• Are competitive and inclined to personal development


Also known as Generation Y, millennials were born between 1981 and 1996. Shaped by historical events like 9/11 and the accessibility of the internet to the public, millennials are open-minded and socially aware. Their familiarity with the internet makes their primary communication preference digital communication. They also:

  • Value work-life balance
  • Like measuring achievement
  • Understand their career goals and readily move on from an environment that doesn’t align with them

Generation Z

Those born between 1997-2012 are the youngest members of the workforce. They are deeply influenced by technological advancements, which have given rise to new trends and job opportunities. Technology is intuitive to this generation, and their exposure to overflowing information and diverse cultures makes them:

  • Most comfortable with diversity
  • Inclined to flexible and remote roles
  • Heavily dependent on technology

Millennials in the Workforce: Myths and Realities

A lot of information, misinformation and opinions are circulating about millennials' behavior in the workspace. While some are backed by evidence, others are based on speculations or misunderstandings of people who have worked with or encountered millennials in the workspace. Let’s examine five of the most common ones to determine whether they are myths or reality.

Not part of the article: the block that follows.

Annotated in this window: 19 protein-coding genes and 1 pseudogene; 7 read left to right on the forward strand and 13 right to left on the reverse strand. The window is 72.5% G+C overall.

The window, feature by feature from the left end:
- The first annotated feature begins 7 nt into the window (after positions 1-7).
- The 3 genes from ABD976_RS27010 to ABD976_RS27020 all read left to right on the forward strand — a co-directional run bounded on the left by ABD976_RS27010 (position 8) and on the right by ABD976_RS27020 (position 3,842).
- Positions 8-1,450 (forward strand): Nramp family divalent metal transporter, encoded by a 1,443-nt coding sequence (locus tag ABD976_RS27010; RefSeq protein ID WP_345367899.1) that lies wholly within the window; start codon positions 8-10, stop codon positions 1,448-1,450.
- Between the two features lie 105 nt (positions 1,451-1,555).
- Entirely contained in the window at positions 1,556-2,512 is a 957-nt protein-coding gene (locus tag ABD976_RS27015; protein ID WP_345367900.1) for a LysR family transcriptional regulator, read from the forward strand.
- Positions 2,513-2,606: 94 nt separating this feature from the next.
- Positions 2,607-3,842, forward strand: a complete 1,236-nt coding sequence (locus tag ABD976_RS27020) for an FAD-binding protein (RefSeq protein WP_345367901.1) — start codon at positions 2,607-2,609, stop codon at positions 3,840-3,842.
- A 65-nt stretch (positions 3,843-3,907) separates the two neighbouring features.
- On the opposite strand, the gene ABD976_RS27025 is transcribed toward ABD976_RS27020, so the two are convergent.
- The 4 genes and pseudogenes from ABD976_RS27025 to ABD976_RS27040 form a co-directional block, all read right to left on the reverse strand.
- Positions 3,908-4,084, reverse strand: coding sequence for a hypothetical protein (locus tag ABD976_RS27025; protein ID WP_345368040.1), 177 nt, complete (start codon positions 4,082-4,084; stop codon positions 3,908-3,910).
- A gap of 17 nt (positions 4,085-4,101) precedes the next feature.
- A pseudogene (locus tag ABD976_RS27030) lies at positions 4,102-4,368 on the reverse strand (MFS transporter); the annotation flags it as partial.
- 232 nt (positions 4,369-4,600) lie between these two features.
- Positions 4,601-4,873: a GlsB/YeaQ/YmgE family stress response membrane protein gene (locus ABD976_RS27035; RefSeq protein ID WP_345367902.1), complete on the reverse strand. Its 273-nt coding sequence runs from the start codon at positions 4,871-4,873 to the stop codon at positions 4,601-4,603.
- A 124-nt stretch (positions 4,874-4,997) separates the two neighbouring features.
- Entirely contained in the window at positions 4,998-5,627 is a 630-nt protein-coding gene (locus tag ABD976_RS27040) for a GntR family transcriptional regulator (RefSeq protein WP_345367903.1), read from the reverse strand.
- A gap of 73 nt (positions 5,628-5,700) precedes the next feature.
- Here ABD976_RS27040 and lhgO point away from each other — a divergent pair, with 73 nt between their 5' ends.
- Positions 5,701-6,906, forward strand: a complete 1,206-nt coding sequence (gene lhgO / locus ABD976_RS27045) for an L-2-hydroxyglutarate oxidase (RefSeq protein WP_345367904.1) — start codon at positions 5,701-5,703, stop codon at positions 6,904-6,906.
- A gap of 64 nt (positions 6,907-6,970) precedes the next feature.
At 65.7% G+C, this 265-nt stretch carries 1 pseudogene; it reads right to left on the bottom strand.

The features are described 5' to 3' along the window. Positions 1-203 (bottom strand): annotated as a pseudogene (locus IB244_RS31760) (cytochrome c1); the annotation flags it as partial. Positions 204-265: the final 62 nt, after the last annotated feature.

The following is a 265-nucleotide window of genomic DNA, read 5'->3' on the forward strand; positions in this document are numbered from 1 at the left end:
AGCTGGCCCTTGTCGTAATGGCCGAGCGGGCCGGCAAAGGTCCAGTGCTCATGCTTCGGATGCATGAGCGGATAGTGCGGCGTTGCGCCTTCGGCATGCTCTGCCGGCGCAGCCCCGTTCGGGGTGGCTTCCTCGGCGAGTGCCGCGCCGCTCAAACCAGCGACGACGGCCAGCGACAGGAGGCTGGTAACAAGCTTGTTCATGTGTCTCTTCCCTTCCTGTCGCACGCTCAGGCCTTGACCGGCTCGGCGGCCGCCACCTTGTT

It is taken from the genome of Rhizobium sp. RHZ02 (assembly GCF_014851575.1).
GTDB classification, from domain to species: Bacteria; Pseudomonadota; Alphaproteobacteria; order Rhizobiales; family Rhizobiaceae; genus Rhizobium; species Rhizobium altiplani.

• Myth: Millennials are job-hoppers
    While millennials and other younger generations of workers switch jobs more often than the silent generation and baby boomers, they are far from job hoppers. Many assume this faster movement across roles is due to a lack of loyalty and an inability to team play, but this is untrue. Millennials value measurable career growth, and when in an environment that does not foster this growth, they have to make choices that favor them. Unfortunately, some organizations do not prioritize people management and cannot retain their millennial talent.
  • Myth: Millennials are entitled
    This idea stems mostly from the fact that millennials believe in meritocracy, unlike the older generations that are more familiar with workplace hierarchy based on how long one has spent in a job. This makes them seem entitled to others. However, millennials put in the hard work to progress and want to be recognized for their achievements. So it's unfair to tag them as entitled if their request is well deserved.
  • Myth: Millennials are lazy
    Millennials grew up with technology and have experienced its efficiency. They believe in working smarter, not harder, but this does not make them lazy. By prioritizing efficiency, they can achieve more in a shorter time frame.
  • Myth: Millennials hate being told what to do
    This tech-savvy generation prefers objectivity over the typical expectation of obeying traditional authority. However, this is not disdain for management but is fueled by their value for knowledge and familiarity with sourcing information from the internet.